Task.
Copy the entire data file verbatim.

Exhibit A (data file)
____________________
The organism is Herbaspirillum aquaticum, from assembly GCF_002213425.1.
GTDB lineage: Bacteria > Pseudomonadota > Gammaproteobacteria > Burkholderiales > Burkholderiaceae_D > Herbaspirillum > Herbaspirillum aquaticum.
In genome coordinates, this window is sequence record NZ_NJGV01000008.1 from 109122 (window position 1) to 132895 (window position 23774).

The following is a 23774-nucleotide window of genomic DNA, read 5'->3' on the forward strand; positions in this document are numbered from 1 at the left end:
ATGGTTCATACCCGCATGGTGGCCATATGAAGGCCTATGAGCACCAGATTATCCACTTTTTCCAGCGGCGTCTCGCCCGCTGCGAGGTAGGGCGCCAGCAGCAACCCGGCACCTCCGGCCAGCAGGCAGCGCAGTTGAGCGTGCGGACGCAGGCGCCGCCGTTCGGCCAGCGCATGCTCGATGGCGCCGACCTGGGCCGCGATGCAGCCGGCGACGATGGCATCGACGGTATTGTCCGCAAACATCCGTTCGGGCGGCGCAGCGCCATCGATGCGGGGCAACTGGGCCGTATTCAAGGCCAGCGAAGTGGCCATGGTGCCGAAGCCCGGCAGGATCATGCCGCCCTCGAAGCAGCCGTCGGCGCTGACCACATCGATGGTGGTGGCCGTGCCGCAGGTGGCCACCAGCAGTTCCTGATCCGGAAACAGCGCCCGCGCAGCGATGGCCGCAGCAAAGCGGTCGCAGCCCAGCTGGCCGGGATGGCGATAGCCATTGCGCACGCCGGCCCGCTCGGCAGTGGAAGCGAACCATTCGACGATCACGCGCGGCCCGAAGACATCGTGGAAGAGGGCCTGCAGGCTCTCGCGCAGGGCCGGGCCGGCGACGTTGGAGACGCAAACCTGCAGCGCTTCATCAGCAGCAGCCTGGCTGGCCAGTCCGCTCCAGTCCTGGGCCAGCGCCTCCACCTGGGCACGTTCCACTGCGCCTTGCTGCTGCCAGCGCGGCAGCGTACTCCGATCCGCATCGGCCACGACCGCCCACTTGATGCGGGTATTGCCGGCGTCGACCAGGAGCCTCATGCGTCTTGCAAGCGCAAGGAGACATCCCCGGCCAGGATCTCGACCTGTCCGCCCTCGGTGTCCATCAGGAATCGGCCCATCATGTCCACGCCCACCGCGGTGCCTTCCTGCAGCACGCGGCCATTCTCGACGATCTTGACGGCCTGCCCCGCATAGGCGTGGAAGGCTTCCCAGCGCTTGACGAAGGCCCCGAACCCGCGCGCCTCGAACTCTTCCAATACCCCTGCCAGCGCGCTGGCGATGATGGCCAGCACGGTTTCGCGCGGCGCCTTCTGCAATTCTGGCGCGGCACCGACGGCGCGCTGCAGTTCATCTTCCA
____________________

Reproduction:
The organism is Herbaspirillum aquaticum, from assembly GCF_002213425.1.
GTDB lineage: Bacteria > Pseudomonadota > Gammaproteobacteria > Burkholderiales > Burkholderiaceae_D > Herbaspirillum > Herbaspirillum aquaticum.
In genome coordinates, this window is sequence record NZ_NJGV01000008.1 from 109122 (window position 1) to 132895 (window position 23774).

The following is a 23774-nucleotide window of genomic DNA, read 5'->3' on the forward strand; positions in this document are numbered from 1 at the left end:
ATGGTTCATACCCGCATGGTGGCCATATGAAGGCCTATGAGCACCAGATTATCCACTTTTTCCAGCGGCGTCTCGCCCGCTGCGAGGTAGGGCGCCAGCAGCAACCCGGCACCTCCGGCCAGCAGGCAGCGCAGTTGAGCGTGCGGACGCAGGCGCCGCCGTTCGGCCAGCGCATGCTCGATGGCGCCGACCTGGGCCGCGATGCAGCCGGCGACGATGGCATCGACGGTATTGTCCGCAAACATCCGTTCGGGCGGCGCAGCGCCATCGATGCGGGGCAACTGGGCCGTATTCAAGGCCAGCGAAGTGGCCATGGTGCCGAAGCCCGGCAGGATCATGCCGCCCTCGAAGCAGCCGTCGGCGCTGACCACATCGATGGTGGTGGCCGTGCCGCAGGTGGCCACCAGCAGTTCCTGATCCGGAAACAGCGCCCGCGCAGCGATGGCCGCAGCAAAGCGGTCGCAGCCCAGCTGGCCGGGATGGCGATAGCCATTGCGCACGCCGGCCCGCTCGGCAGTGGAAGCGAACCATTCGACGATCACGCGCGGCCCGAAGACATCGTGGAAGAGGGCCTGCAGGCTCTCGCGCAGGGCCGGGCCGGCGACGTTGGAGACGCAAACCTGCAGCGCTTCATCAGCAGCAGCCTGGCTGGCCAGTCCGCTCCAGTCCTGGGCCAGCGCCTCCACCTGGGCACGTTCCACTGCGCCTTGCTGCTGCCAGCGCGGCAGCGTACTCCGATCCGCATCGGCCACGACCGCCCACTTGATGCGGGTATTGCCGGCGTCGACCAGGAGCCTCATGCGTCTTGCAAGCGCAAGGAGACATCCCCGGCCAGGATCTCGACCTGTCCGCCCTCGGTGTCCATCAGGAATCGGCCCATCATGTCCACGCCCACCGCGGTGCCTTCCTGCAGCACGCGGCCATTCTCGACGATCTTGACGGCCTGCCCCGCATAGGCGTGGAAGGCTTCCCAGCGCTTGACGAAGGCCCCGAACCCGCGCGCCTCGAACTCTTCCAATACCCCTGCCAGCGCGCTGGCGATGATGGCCAGCACGGTTTCGCGCGGCGCCTTCTGCAATTCTGGCGCGGCACCGACGGCGCGCTGCAGTTCATCTTCCA